Saju sat wondering, after years of hard work, who had finally arrived in the IT field?
Chasing one tool after another in the rapidly evolving tech world can leave deep dissatisfaction in IT developers who feel like an incomplete circle.
The next logical question, perhaps, is, how does one complete the circle?
The straightforward answer would be: The junior developer must get an opportunity to develop and complete the circle. This means they must get employment with a company that cares for them – for their development professionally.
But the actual solution isn’t so straightforward. There are very few companies that are inclined to give such opportunities to junior developers.
Why is that the case?
Most companies find it cheaper to pay higher salaries.
That sounds funny, isn’t it? How can a company pay a higher salary and say this is cheaper? Let us examine it…
A genuine concern for the junior developer (let us call them a “growing professional” or “GP”) lies in improving their skillset and knowledge in the field. What does this mean for companies? It means training the “GP” in newer areas of technological development. This also allows them to be mentored to move to higher-level jobs.
Everyone knows that fresh graduates do not have adequate skills and knowledge of the professional world. They can build amateur programs, which is vastly different from professional work. They have to be trained well before reaching a professional skill level.
This eventually means that if we wish our “GP” to become an IT professional, they have to be trained for professional work initially and subsequently given inputs for still higher-level work like building new systems (analysis and design).
Our educational system does not train our graduates to learn high-level skills by self-learning. Reading books alone does not improve the skillset for building systems. The company has to invest in mentoring and grooming them so that the juniors can reach higher skill levels. However, for the company, it also means having to put up with the slower ability of the junior (our “GP”) to produce results because they are still learning.
The company, in turn, would expect that the “GP” would serve them well and for a longer period. So that both gain from the relationship.
Another skill that the “GP” lacks is the ability to deal with people. They are okay dealing with machines since the machines show no emotions. Even if they make the same mistake several times, the machine won’t shout at them.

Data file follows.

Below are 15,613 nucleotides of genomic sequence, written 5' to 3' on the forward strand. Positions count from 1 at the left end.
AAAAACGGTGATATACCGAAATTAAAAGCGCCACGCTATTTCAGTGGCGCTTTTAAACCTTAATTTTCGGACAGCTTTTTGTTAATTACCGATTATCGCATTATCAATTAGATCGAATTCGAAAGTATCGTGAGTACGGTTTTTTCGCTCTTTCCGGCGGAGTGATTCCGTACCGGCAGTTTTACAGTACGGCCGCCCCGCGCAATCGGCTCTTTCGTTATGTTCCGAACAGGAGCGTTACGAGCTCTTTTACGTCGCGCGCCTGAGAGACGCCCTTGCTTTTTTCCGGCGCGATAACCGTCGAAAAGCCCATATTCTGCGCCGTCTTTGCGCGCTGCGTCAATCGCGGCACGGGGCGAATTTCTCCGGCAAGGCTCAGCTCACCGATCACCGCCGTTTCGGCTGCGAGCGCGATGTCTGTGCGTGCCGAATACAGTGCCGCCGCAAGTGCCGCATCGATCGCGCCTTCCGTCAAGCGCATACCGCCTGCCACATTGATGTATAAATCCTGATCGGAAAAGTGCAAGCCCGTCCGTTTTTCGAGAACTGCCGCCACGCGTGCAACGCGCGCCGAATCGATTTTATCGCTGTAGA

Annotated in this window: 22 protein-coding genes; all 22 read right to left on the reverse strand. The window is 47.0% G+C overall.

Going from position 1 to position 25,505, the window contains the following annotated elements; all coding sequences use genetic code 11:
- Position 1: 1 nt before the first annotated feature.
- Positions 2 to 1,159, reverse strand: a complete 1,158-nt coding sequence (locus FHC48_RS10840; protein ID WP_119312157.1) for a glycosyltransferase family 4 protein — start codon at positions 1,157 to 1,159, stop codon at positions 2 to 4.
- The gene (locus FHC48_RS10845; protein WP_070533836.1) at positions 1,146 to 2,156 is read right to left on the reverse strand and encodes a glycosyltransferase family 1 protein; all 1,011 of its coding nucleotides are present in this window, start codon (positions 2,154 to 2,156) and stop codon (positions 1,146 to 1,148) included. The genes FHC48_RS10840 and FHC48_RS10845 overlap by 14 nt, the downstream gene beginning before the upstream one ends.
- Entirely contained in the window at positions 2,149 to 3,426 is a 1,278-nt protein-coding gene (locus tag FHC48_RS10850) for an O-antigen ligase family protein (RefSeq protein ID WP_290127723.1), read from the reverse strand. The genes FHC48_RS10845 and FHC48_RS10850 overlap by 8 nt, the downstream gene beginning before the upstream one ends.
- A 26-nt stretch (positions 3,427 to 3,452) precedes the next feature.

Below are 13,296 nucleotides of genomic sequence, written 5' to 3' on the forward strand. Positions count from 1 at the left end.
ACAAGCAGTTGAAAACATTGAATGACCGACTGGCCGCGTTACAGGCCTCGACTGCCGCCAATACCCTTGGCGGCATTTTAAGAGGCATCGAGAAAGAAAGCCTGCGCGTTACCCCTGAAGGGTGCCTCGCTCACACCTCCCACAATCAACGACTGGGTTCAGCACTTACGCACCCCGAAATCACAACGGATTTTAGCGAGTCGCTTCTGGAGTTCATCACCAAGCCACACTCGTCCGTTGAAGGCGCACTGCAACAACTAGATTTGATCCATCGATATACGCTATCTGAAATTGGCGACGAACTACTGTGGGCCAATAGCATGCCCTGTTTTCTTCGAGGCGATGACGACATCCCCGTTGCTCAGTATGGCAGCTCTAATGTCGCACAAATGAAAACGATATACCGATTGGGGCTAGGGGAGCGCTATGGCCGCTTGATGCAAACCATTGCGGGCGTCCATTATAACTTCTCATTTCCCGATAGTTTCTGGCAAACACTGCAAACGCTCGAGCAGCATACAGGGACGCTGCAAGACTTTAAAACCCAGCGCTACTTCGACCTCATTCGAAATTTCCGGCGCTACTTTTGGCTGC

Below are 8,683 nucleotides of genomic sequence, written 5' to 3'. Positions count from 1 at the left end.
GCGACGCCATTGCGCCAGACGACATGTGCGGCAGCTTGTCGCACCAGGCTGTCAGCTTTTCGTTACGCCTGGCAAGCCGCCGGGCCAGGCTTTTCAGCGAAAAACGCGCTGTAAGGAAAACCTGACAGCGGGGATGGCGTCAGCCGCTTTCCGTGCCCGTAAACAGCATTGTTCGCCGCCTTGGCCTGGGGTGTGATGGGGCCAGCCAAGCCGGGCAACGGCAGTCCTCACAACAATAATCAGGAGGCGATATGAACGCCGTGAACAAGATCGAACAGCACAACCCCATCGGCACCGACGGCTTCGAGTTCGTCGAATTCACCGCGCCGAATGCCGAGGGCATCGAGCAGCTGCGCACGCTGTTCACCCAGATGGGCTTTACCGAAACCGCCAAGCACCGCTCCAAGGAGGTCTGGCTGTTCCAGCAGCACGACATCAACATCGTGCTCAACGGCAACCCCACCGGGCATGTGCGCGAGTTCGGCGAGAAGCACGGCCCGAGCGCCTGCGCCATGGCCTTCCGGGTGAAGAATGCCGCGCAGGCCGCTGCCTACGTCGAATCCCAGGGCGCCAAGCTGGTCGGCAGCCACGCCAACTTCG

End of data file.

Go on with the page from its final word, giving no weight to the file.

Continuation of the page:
On the other hand, human beings are emotional, and one has to be careful while dealing with them. Wrong words, poor communication, and inadequate or improper responses can cause a breakdown of work relationships. Moreover, a system that a designer and a group of developers create as a team ultimately has to be used by people. And implementing systems involves getting people to use them. And using a system means changing the way they have been working so far. Since humans don’t like change, they resist new systems. And the resistance is expressed in different ways. Bringing about change requires a good skill to deal with people so that they will adopt the new system created by the professional team.
The only way to learn this skill is to be able to participate in implementing a system. This will help our “GP” see the processes that made the change possible for implementing the system.
To begin with, our “GP” at this stage of development has first to see the end-to-end life cycle of a project. Starting with conceptualizing a system, analyzing, designing all stages of development, including spec-ing, coding, testing, documenting, training, installing, implementing, and maintaining.
Many of the GP’s friends and peers don’t even know about such concepts and hence think that these stages do not concern them. So even when they are presented with opportunities to work and learn higher skills, they do not grab them. Our “GP” – let us hope – will get the benefit since he can see the opportunities when they come. And he is willing to work harder to learn these skills.